Thursday, March 13, 2014

Long Overdue Review: "Silver Linings Playbook"

I actually saw "Silver Linings Playbook" last year and never got around to writing about it.  I think it's a very important movie.  I will try to write about it without spoiling anything in case you haven't seen it.

One of the reasons I so identify with the movie, especially the character of Tiffany, played by Jennifer Lawrence, who won an Oscar for her performance, is that the characters are so high-functioning, yet average.  Normally when you see mental illness in movies it's because it manifests in some spectacular way by people who are not living "normal lives."  I think about characters like Hannibal Lector, the infamous cannibal in "Silence of the Lambs" as your stereotypical "bad crazy person." And even in two of my favorite movies about mental illness, "A Beautiful Mind" and "Fight Club" the characters, who are both schizophrenic, are "larger than life" with a fine line drawn between brilliance and madness.

In SLP, the main characters, Pat and Tiffany (who are both bipolar in my estimation, although Tiffany's illness is never identified) are two things you don't normally see in films about mental illness: they are high-functioning and just just sort of everyday people.  True, their illnesses impact their lives in negative ways - they both act out in inappropriate ways at times, but they are aware that they are "out of bounds" and continue to struggle with everyday life.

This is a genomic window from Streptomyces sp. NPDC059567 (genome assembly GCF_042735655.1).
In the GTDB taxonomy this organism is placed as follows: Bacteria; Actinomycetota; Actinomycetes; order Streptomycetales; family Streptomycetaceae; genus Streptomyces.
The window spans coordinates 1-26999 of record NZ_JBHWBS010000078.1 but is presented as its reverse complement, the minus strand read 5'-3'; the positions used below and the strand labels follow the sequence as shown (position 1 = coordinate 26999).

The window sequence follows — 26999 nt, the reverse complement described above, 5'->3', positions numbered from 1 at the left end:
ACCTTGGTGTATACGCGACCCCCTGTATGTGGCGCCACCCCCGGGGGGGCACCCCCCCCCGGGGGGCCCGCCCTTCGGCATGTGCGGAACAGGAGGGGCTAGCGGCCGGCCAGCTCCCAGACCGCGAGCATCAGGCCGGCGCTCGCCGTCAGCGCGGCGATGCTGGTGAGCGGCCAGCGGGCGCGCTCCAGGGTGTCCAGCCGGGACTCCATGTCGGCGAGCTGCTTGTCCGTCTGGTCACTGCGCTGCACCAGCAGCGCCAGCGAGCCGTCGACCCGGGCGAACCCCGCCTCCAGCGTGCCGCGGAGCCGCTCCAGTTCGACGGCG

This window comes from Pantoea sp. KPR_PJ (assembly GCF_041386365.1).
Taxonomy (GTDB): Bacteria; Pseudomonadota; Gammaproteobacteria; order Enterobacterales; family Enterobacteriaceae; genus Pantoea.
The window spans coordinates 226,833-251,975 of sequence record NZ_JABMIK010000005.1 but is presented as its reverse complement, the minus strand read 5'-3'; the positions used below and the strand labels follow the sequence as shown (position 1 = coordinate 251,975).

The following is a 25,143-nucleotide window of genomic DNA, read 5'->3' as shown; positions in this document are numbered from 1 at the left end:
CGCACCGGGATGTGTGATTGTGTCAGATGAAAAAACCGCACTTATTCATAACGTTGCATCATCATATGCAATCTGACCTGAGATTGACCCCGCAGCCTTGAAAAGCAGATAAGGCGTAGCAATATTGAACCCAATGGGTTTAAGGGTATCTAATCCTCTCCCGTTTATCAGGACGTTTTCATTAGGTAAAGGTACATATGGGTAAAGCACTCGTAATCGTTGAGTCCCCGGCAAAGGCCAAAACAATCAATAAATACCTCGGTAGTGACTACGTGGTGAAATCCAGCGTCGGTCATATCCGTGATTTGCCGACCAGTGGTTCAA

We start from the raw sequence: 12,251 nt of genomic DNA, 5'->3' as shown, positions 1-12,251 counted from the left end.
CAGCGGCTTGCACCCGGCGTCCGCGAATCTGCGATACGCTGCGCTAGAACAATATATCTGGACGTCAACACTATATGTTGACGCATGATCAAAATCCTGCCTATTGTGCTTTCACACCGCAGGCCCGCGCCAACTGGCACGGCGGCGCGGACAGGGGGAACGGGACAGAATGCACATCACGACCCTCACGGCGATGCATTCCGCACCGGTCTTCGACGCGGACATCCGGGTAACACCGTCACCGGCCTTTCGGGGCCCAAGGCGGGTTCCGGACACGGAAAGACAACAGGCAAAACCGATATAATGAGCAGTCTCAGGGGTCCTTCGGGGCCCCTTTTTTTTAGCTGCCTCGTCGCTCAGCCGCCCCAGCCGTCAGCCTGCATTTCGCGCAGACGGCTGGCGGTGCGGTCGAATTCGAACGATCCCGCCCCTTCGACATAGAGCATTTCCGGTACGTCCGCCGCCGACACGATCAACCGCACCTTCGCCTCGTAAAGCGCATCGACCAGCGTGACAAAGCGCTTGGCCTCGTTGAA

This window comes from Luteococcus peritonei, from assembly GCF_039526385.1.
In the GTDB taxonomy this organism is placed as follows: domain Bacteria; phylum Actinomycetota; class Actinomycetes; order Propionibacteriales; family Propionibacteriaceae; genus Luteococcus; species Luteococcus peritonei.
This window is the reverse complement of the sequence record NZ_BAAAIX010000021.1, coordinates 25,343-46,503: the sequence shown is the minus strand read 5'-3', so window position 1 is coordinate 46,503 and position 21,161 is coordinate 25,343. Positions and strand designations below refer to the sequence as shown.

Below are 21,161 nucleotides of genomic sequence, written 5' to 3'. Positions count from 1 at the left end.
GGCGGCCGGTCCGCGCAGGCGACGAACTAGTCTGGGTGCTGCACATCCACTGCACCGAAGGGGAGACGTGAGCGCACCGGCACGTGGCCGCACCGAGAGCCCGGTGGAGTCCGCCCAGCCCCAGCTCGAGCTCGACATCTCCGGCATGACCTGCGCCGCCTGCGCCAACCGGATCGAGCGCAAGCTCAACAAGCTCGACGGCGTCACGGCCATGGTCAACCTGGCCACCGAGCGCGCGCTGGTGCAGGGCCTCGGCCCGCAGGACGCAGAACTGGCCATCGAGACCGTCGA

In one of my favorite scenes (and I hope this doesn't spoil anything) Pat and Tiffany are talking about their experiences with different medications and their side-effects and it sounded like a conversation I've had so many times.  I mean, that's what you do when you're being treated for mental illness when you meet other people who are mentally ill - you talk about your treatment and what you're going through.  And I knew the names of the meds and the symptoms they discussed and thought, "That's right!"

In terms of being an inspiration, I found SLP's down-to-earth approach to be so refreshing.  And, I think, the actual "spectacularness" of the story is the way author Matthew Quick and writer / director David O. Russell actually pull together the whole romantic comedy around the characters without being stereotypical, but by keeping it real.   I would recommend this movie to anyone, especially if you want to see how while love can be "crazy" it can also help us find ourselves.

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